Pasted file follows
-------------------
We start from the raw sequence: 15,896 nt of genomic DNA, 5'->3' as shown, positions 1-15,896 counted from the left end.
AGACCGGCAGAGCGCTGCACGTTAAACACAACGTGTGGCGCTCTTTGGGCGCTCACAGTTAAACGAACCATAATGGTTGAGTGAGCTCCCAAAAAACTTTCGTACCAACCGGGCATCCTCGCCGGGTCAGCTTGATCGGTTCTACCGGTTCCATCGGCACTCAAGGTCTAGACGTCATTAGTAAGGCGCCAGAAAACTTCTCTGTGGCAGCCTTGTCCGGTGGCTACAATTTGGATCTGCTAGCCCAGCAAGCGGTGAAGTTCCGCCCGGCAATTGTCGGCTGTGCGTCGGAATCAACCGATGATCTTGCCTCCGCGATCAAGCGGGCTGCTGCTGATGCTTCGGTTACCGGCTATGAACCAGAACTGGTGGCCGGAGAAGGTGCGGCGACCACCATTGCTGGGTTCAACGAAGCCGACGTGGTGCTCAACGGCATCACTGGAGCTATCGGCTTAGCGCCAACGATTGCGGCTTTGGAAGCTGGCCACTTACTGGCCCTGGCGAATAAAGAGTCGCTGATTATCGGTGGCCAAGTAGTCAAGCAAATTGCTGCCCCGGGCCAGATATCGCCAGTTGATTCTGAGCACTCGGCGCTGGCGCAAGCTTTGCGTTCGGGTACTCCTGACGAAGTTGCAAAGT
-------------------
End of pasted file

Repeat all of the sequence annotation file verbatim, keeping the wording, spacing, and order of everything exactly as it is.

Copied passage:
We start from the raw sequence: 15,896 nt of genomic DNA, 5'->3' as shown, positions 1-15,896 counted from the left end.
AGACCGGCAGAGCGCTGCACGTTAAACACAACGTGTGGCGCTCTTTGGGCGCTCACAGTTAAACGAACCATAATGGTTGAGTGAGCTCCCAAAAAACTTTCGTACCAACCGGGCATCCTCGCCGGGTCAGCTTGATCGGTTCTACCGGTTCCATCGGCACTCAAGGTCTAGACGTCATTAGTAAGGCGCCAGAAAACTTCTCTGTGGCAGCCTTGTCCGGTGGCTACAATTTGGATCTGCTAGCCCAGCAAGCGGTGAAGTTCCGCCCGGCAATTGTCGGCTGTGCGTCGGAATCAACCGATGATCTTGCCTCCGCGATCAAGCGGGCTGCTGCTGATGCTTCGGTTACCGGCTATGAACCAGAACTGGTGGCCGGAGAAGGTGCGGCGACCACCATTGCTGGGTTCAACGAAGCCGACGTGGTGCTCAACGGCATCACTGGAGCTATCGGCTTAGCGCCAACGATTGCGGCTTTGGAAGCTGGCCACTTACTGGCCCTGGCGAATAAAGAGTCGCTGATTATCGGTGGCCAAGTAGTCAAGCAAATTGCTGCCCCGGGCCAGATATCGCCAGTTGATTCTGAGCACTCGGCGCTGGCGCAAGCTTTGCGTTCGGGTACTCCTGACGAAGTTGCAAAGT